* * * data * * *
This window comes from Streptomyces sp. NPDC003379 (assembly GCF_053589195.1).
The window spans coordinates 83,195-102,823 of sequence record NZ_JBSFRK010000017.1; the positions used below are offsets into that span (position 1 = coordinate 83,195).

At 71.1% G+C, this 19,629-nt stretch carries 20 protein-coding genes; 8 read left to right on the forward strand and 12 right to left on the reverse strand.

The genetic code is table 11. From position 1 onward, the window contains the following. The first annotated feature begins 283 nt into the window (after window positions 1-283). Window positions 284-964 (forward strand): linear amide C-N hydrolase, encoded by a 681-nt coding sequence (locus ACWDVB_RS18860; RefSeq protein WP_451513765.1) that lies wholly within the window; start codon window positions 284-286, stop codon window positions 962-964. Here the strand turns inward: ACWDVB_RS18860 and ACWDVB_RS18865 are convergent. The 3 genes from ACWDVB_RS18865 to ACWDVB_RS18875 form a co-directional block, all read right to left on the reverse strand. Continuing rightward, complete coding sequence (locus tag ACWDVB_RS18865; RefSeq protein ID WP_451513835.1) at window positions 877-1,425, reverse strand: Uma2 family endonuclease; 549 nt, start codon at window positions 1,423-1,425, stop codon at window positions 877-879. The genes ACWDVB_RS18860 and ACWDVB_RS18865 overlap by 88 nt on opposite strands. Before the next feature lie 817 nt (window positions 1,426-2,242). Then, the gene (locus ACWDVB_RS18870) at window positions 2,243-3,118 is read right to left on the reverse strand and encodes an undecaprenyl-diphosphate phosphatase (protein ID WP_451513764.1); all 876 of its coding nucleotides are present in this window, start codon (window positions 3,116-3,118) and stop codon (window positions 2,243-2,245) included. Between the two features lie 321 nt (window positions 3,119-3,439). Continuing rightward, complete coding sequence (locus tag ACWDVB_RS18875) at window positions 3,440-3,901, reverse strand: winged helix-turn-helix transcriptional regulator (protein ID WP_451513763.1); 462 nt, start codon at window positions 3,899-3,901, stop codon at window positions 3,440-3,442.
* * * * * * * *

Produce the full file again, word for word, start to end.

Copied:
This window comes from Streptomyces sp. NPDC003379 (assembly GCF_053589195.1).
The window spans coordinates 83,195-102,823 of sequence record NZ_JBSFRK010000017.1; the positions used below are offsets into that span (position 1 = coordinate 83,195).

At 71.1% G+C, this 19,629-nt stretch carries 20 protein-coding genes; 8 read left to right on the forward strand and 12 right to left on the reverse strand.

The genetic code is table 11. From position 1 onward, the window contains the following. The first annotated feature begins 283 nt into the window (after window positions 1-283). Window positions 284-964 (forward strand): linear amide C-N hydrolase, encoded by a 681-nt coding sequence (locus ACWDVB_RS18860; RefSeq protein WP_451513765.1) that lies wholly within the window; start codon window positions 284-286, stop codon window positions 962-964. Here the strand turns inward: ACWDVB_RS18860 and ACWDVB_RS18865 are convergent. The 3 genes from ACWDVB_RS18865 to ACWDVB_RS18875 form a co-directional block, all read right to left on the reverse strand. Continuing rightward, complete coding sequence (locus tag ACWDVB_RS18865; RefSeq protein ID WP_451513835.1) at window positions 877-1,425, reverse strand: Uma2 family endonuclease; 549 nt, start codon at window positions 1,423-1,425, stop codon at window positions 877-879. The genes ACWDVB_RS18860 and ACWDVB_RS18865 overlap by 88 nt on opposite strands. Before the next feature lie 817 nt (window positions 1,426-2,242). Then, the gene (locus ACWDVB_RS18870) at window positions 2,243-3,118 is read right to left on the reverse strand and encodes an undecaprenyl-diphosphate phosphatase (protein ID WP_451513764.1); all 876 of its coding nucleotides are present in this window, start codon (window positions 3,116-3,118) and stop codon (window positions 2,243-2,245) included. Between the two features lie 321 nt (window positions 3,119-3,439). Continuing rightward, complete coding sequence (locus tag ACWDVB_RS18875) at window positions 3,440-3,901, reverse strand: winged helix-turn-helix transcriptional regulator (protein ID WP_451513763.1); 462 nt, start codon at window positions 3,899-3,901, stop codon at window positions 3,440-3,442.